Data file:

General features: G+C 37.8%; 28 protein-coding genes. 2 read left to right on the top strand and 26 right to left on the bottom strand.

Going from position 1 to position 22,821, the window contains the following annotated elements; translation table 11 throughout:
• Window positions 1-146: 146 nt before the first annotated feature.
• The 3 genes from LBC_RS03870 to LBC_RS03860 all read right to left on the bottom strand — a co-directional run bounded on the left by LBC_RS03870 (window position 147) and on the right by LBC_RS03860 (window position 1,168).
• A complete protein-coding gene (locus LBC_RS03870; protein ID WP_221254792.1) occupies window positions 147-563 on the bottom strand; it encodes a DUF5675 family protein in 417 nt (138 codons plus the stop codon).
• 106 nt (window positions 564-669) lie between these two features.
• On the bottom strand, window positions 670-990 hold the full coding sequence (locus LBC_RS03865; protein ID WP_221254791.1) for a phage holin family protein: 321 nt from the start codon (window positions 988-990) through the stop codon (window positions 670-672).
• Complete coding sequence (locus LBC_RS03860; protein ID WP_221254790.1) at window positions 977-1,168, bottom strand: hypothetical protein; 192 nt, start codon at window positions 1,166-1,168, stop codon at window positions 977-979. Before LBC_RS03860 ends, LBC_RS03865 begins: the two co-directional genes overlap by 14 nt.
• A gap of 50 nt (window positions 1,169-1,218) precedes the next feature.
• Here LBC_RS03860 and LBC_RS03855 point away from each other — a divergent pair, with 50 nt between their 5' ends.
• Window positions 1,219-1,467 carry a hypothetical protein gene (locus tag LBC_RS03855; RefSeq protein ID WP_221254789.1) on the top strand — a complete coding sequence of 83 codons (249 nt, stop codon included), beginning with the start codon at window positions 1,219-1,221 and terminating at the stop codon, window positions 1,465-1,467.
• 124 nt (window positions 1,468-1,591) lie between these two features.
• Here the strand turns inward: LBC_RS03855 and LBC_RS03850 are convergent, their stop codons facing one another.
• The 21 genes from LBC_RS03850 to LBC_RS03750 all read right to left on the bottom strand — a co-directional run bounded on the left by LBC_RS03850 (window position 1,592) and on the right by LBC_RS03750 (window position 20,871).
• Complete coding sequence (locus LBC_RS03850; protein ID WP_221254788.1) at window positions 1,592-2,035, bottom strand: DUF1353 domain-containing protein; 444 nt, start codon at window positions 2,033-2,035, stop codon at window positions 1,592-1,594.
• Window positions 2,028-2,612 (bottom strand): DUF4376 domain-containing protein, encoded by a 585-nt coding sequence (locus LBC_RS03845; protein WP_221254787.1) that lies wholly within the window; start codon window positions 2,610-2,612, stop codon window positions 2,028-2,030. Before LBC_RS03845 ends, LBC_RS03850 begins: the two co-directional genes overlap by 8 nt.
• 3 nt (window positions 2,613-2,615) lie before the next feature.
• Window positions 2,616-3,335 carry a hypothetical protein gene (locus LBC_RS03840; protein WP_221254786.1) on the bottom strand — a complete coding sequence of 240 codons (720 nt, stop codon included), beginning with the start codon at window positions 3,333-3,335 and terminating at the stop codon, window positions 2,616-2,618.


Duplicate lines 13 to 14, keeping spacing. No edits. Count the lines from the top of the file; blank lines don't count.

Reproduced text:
• Here the strand turns inward: LBC_RS03855 and LBC_RS03850 are convergent, their stop codons facing one another.
• The 21 genes from LBC_RS03850 to LBC_RS03750 all read right to left on the bottom strand — a co-directional run bounded on the left by LBC_RS03850 (window position 1,592) and on the right by LBC_RS03750 (window position 20,871).